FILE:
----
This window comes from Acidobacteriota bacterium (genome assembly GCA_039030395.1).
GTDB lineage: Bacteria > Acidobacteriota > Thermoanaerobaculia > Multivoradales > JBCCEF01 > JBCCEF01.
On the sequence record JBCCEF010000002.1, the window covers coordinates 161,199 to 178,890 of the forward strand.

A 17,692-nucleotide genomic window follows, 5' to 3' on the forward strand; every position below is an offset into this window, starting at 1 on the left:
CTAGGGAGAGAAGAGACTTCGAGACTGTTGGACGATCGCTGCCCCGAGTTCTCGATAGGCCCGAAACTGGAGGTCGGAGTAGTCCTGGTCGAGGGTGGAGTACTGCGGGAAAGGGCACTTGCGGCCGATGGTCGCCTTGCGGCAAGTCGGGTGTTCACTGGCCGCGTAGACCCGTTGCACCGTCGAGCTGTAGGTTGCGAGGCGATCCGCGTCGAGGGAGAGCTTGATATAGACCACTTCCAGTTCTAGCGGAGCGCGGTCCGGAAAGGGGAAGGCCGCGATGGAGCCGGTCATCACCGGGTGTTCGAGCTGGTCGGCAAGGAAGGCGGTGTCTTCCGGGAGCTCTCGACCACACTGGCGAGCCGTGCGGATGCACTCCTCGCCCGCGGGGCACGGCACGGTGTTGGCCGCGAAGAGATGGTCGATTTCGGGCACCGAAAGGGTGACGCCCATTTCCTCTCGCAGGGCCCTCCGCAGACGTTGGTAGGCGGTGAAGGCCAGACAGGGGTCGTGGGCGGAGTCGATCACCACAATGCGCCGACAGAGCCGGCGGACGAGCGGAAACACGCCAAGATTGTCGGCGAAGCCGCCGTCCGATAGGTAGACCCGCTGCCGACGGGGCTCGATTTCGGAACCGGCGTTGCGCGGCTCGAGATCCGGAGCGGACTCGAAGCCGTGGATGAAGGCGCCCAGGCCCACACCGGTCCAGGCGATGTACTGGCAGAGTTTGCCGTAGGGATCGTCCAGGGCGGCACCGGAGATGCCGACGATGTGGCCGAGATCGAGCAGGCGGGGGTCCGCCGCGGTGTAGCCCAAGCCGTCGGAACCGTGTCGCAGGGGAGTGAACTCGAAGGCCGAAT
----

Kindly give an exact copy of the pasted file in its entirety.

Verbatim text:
This window comes from Acidobacteriota bacterium (genome assembly GCA_039030395.1).
GTDB lineage: Bacteria > Acidobacteriota > Thermoanaerobaculia > Multivoradales > JBCCEF01 > JBCCEF01.
On the sequence record JBCCEF010000002.1, the window covers coordinates 161,199 to 178,890 of the forward strand.

A 17,692-nucleotide genomic window follows, 5' to 3' on the forward strand; every position below is an offset into this window, starting at 1 on the left:
CTAGGGAGAGAAGAGACTTCGAGACTGTTGGACGATCGCTGCCCCGAGTTCTCGATAGGCCCGAAACTGGAGGTCGGAGTAGTCCTGGTCGAGGGTGGAGTACTGCGGGAAAGGGCACTTGCGGCCGATGGTCGCCTTGCGGCAAGTCGGGTGTTCACTGGCCGCGTAGACCCGTTGCACCGTCGAGCTGTAGGTTGCGAGGCGATCCGCGTCGAGGGAGAGCTTGATATAGACCACTTCCAGTTCTAGCGGAGCGCGGTCCGGAAAGGGGAAGGCCGCGATGGAGCCGGTCATCACCGGGTGTTCGAGCTGGTCGGCAAGGAAGGCGGTGTCTTCCGGGAGCTCTCGACCACACTGGCGAGCCGTGCGGATGCACTCCTCGCCCGCGGGGCACGGCACGGTGTTGGCCGCGAAGAGATGGTCGATTTCGGGCACCGAAAGGGTGACGCCCATTTCCTCTCGCAGGGCCCTCCGCAGACGTTGGTAGGCGGTGAAGGCCAGACAGGGGTCGTGGGCGGAGTCGATCACCACAATGCGCCGACAGAGCCGGCGGACGAGCGGAAACACGCCAAGATTGTCGGCGAAGCCGCCGTCCGATAGGTAGACCCGCTGCCGACGGGGCTCGATTTCGGAACCGGCGTTGCGCGGCTCGAGATCCGGAGCGGACTCGAAGCCGTGGATGAAGGCGCCCAGGCCCACACCGGTCCAGGCGATGTACTGGCAGAGTTTGCCGTAGGGATCGTCCAGGGCGGCACCGGAGATGCCGACGATGTGGCCGAGATCGAGCAGGCGGGGGTCCGCCGCGGTGTAGCCCAAGCCGTCGGAACCGTGTCGCAGGGGAGTGAACTCGAAGGCCGAAT